Thursday, 9 January 2014
Anno Dracula 1976-1991 Johnny Alucard by Kim Newman
For a book that has Dracula in the title, one can expect nothing less than it beginning in Transylvania. It's so expected it reeks of cliché.
The next line:
These forests and mountains were homeland to the dead that walked.
This line does sound cool, and for die-hard vampire fans, I suspect the author's giving them exactly what they want. That's it for paragraph one. The next paragraph is where it gets mildly interesting, so at least we can say the author wastes no time.
The boy had no fear of vampires. Nor of the Germans and the Russians. Nothing more could be done to him.
Then back story enters the equation and I begin to feel my attention wandering to the next book on my list to review. It's a fine line between too much back story and too much forward narrative. Too much forward narrative (especially the kind that rushes forward without explanation) and readers might be confused without context or grow bored not caring about the characters they know nothing about. Too much back story (especially the kind without conflict) and the story stalls and the reader gets bored without having the context of a forward narrative - you know, what is at stake. It's a fine line that needs to be balanced very tenderly in the beginning of a novel. This is the art of writing. Personally, in the first few pages of a book, I'd go with forward narrative with back story inserted sparingly on a need-to-know basis, as forward narrative is the story.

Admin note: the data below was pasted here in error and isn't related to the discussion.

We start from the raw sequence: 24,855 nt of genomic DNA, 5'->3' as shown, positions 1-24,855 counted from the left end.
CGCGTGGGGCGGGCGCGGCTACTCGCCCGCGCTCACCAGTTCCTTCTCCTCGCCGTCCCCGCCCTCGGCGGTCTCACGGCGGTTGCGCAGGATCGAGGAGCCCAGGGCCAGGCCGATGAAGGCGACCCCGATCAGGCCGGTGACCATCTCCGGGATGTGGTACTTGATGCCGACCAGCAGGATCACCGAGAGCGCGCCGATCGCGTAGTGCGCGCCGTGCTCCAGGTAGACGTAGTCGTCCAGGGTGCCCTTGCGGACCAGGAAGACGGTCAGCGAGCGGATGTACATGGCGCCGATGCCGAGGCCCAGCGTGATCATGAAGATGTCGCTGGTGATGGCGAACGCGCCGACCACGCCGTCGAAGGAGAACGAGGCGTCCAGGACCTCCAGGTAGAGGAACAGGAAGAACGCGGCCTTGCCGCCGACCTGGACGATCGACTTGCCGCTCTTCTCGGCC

A treeline at dusk.
So the author is setting up setting again in an attempt to begin by establishing mood first. In horror novels this is a good idea, I mean to establish mood early, but certainly not at the expense of conflict and story, which is where hooks lie in waiting.
First thing said:
"You are wrong, my son."
This gets 2.5 stars on the strength that Dracula is in the title and it opens in Transylvania. But I can't help feel I'm being generous. I'm sure Rudy will make up for it in some other review.
Verdict: Pass (barely)